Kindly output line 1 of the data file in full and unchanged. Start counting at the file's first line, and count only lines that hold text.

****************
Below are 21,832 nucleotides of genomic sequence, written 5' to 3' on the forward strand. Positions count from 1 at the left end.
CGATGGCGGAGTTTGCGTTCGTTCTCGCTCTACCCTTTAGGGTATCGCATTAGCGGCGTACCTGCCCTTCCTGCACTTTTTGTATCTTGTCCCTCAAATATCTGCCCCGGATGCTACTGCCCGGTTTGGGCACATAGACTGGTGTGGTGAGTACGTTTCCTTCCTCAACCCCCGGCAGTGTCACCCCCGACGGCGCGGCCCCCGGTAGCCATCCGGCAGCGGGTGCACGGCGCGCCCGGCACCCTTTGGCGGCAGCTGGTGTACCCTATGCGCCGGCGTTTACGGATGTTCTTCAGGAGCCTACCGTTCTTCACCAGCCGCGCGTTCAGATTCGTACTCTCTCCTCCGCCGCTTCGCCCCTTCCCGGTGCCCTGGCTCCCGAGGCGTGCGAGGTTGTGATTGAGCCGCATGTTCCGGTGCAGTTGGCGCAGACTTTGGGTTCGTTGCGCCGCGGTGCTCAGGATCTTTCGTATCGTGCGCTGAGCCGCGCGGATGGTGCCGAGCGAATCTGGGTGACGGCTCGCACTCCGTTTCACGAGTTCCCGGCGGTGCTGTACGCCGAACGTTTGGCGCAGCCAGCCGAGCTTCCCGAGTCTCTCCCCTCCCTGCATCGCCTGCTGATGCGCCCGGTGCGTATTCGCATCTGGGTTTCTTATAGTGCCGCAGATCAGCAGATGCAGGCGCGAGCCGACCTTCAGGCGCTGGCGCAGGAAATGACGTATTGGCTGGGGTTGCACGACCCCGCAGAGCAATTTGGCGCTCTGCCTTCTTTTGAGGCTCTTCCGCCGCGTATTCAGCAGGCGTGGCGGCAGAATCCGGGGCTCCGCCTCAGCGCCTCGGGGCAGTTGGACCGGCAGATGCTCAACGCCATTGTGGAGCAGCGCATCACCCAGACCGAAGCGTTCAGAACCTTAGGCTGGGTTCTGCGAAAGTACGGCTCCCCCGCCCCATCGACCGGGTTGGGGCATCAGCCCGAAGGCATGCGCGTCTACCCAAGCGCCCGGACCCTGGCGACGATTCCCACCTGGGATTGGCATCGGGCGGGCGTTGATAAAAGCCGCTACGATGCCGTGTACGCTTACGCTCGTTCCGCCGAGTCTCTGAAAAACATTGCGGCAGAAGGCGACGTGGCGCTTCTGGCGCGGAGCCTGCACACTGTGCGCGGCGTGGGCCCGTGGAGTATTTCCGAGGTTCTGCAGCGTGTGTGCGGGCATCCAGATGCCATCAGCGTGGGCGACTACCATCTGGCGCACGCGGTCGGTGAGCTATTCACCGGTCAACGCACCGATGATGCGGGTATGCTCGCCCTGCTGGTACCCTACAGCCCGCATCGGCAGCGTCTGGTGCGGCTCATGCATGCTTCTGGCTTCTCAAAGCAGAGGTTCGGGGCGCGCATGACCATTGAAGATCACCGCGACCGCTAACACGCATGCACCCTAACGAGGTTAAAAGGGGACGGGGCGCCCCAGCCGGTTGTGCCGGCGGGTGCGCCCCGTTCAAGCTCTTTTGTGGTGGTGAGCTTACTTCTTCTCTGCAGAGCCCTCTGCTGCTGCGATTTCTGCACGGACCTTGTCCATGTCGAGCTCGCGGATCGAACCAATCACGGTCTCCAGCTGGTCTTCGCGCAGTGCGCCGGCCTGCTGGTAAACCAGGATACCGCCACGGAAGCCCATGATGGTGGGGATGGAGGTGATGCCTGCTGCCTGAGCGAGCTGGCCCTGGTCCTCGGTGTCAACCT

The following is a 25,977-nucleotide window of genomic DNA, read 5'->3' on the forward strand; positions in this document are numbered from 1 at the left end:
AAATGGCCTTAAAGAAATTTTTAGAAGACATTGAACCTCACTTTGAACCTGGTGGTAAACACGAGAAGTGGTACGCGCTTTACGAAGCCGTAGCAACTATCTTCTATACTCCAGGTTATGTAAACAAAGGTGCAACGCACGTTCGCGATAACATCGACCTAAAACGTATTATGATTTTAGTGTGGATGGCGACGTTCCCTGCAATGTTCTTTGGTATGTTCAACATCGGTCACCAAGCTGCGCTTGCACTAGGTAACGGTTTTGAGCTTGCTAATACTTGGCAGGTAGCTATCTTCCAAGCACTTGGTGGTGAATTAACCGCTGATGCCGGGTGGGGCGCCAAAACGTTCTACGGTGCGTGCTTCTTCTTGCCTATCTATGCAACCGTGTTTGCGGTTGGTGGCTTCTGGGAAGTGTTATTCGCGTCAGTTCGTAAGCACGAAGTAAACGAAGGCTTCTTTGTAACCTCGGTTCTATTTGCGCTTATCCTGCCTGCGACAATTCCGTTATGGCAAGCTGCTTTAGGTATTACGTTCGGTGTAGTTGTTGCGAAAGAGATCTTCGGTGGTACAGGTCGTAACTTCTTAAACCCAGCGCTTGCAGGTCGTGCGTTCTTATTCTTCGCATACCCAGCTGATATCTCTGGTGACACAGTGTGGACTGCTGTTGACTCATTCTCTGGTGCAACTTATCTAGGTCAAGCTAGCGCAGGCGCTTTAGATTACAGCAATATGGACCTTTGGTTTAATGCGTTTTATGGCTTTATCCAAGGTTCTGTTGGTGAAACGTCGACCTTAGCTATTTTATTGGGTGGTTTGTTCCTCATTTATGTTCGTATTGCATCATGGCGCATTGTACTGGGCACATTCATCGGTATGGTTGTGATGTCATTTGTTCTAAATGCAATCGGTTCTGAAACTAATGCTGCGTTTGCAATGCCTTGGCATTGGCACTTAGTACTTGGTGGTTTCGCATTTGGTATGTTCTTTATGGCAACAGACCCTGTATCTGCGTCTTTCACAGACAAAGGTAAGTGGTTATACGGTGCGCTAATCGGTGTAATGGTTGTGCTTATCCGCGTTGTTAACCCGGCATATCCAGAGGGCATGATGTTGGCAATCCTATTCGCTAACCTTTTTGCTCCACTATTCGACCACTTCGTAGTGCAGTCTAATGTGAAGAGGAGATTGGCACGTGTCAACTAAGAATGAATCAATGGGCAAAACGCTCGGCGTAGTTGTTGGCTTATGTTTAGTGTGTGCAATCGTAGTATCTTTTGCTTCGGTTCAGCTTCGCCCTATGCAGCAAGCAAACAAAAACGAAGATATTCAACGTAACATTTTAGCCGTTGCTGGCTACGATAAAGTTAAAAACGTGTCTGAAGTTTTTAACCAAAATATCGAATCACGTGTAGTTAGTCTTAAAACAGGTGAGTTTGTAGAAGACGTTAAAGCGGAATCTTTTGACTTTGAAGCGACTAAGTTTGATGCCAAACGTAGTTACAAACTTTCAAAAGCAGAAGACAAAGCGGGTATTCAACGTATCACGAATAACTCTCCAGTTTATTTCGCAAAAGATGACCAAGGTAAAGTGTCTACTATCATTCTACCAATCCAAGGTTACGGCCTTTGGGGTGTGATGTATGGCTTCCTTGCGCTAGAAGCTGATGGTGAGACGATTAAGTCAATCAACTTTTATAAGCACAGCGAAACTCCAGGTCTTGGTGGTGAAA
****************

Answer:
Below are 21,832 nucleotides of genomic sequence, written 5' to 3' on the forward strand. Positions count from 1 at the left end.